The city is pushing forward on its plan to develop 238 affordable housing units on a former military base adjacent to Discovery Park in an effort to meet the January deadline set by the federal government for the transfer of the property.
City officials have been trying to develop the Fort Lawton site for more than a decade but hit a delay when the Magnolia Neighborhood Planning Council successfully sued in 2008 to force the city to undergo an environmental review for the project.
Now, the city is running up against a hard deadline. The lease with the federal government expires on Jan. 1, 2020 and chances of getting an extension aren’t good, said Emily Alvarado, manager of policy and equitable development with the city of Seattle.
“It is possible that the lease agreement could be negotiated,” Alvarado said. “We entered into a lease agreement because the federal government was getting frustrated with our slow process.”
That means that the city has roughly six months to approve the development plan for Fort Lawton, submit it to the Department of Housing and Urban Development (HUD) and then make a formal request for land conveyances.
The conveyances are a rare opportunity to acquire the 34-acre parcel at relatively low cost to the city and incorporate low-income housing in a section of the city best known for its high land prices and opulent single-family homes.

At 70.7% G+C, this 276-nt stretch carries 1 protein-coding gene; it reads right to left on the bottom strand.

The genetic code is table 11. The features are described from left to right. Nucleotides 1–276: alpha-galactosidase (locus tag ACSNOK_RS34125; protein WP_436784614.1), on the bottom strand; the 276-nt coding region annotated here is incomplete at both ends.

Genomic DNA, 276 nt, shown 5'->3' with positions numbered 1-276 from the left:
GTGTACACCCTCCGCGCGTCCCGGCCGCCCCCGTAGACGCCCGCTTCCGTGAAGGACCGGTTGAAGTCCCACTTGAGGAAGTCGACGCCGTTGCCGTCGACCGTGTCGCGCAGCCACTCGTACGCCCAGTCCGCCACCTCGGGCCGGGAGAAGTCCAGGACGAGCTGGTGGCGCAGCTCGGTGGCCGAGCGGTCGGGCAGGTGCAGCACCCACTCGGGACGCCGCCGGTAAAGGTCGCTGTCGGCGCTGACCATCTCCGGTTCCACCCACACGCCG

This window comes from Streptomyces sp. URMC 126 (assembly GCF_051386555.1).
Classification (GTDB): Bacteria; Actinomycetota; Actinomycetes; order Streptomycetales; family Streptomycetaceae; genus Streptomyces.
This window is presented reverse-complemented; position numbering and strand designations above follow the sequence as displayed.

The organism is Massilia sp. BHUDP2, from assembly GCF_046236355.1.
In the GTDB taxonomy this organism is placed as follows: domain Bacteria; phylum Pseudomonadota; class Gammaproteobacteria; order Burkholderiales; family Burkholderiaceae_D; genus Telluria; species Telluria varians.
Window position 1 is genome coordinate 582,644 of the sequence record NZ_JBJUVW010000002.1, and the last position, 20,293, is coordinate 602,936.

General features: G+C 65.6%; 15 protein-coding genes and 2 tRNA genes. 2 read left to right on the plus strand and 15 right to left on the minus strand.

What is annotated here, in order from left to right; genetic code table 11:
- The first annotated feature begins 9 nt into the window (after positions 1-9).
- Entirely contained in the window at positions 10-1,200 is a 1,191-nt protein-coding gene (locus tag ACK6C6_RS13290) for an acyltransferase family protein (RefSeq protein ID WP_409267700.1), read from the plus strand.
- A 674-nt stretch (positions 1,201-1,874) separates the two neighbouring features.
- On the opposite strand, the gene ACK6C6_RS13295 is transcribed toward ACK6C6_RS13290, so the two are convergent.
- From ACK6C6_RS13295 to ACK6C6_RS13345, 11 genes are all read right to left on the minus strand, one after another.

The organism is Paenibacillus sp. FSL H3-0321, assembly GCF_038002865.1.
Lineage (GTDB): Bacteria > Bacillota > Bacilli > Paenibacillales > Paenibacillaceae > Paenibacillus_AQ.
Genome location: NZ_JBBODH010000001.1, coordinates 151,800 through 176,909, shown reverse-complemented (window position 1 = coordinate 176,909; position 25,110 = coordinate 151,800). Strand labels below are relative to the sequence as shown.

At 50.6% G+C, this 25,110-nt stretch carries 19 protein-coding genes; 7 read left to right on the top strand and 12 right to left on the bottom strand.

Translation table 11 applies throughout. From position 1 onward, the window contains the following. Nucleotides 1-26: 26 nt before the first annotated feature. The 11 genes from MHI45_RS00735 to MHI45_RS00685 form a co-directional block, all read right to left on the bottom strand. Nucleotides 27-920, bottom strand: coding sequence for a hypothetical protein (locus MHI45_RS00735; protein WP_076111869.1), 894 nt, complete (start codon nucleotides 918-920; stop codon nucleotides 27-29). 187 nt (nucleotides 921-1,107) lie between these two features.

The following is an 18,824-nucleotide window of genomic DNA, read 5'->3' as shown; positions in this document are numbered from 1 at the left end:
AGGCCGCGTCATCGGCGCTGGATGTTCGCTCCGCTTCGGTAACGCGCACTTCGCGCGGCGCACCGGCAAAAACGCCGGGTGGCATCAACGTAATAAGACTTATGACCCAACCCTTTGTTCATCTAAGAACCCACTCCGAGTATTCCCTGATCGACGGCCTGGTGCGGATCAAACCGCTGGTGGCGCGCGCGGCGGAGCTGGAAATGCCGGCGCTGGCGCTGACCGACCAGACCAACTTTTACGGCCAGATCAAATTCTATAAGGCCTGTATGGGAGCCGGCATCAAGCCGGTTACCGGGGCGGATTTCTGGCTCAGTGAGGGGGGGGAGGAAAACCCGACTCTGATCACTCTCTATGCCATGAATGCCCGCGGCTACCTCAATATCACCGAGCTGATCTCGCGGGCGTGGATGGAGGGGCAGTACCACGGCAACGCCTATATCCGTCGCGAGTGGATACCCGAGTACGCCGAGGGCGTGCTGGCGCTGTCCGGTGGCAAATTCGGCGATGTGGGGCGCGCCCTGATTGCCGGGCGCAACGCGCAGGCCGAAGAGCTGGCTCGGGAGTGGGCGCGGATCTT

The development would include supportive housing, 85 units for homeless seniors, affordable rental units and home ownership options while preserving the existing natural areas. Habitat for Humanity, Catholic Housing Services and the United Indians of All Tribes Foundation are partnering with the city to build the units, and Catholic Community Services will provide onsite case management for the permanent supportive housing.
The city also plans to include two multipurpose athletic fields and a maintenance facility for Seattle Parks and Recreation.
The inclusion of playfields is a reflection of the city’s values, said Councilmember Kshama Sawant.
“The statement we are making through that is that all households, regardless of income, and their children deserve the best,” Sawant said at the meeting.
The total cost of the development is unknown, in part because some of the land will be acquired through a negotiated sale and it’s difficult to predict construction costs, Alvarado said.
However, according to a May 2 presentation from the Office of Housing, the housing portion is expected to cost roughly $87 million and the two fields could come in at $7 million.
The proposed development has faced stiff resistance. The opposition, spearheaded by longtime community activist Elizabeth Campbell, fought to use the 34-acre parcel to expand Discovery Park. However, a public hearing on the evening of May 21 brought out fewer than 30 people to speak on the topic, 10 of whom were opposed.
That’s a steep decline from previous hearings on the plan when as many as 200 people turned out, but it doesn’t mean that the fight is over.
Campbell sent out mailers to households in the area advocating for the entire parcel to be used for parks and open space.
“We’re going to continue to oppose this project,” Campbell told council members at the public hearing.
Ashley Archibald is a Staff Reporter covering local government, policy and equity. Have a story idea? She can be can reached at ashleya (at) realchangenews (dot) org. Follow Ashley on Twitter @AshleyA_RC
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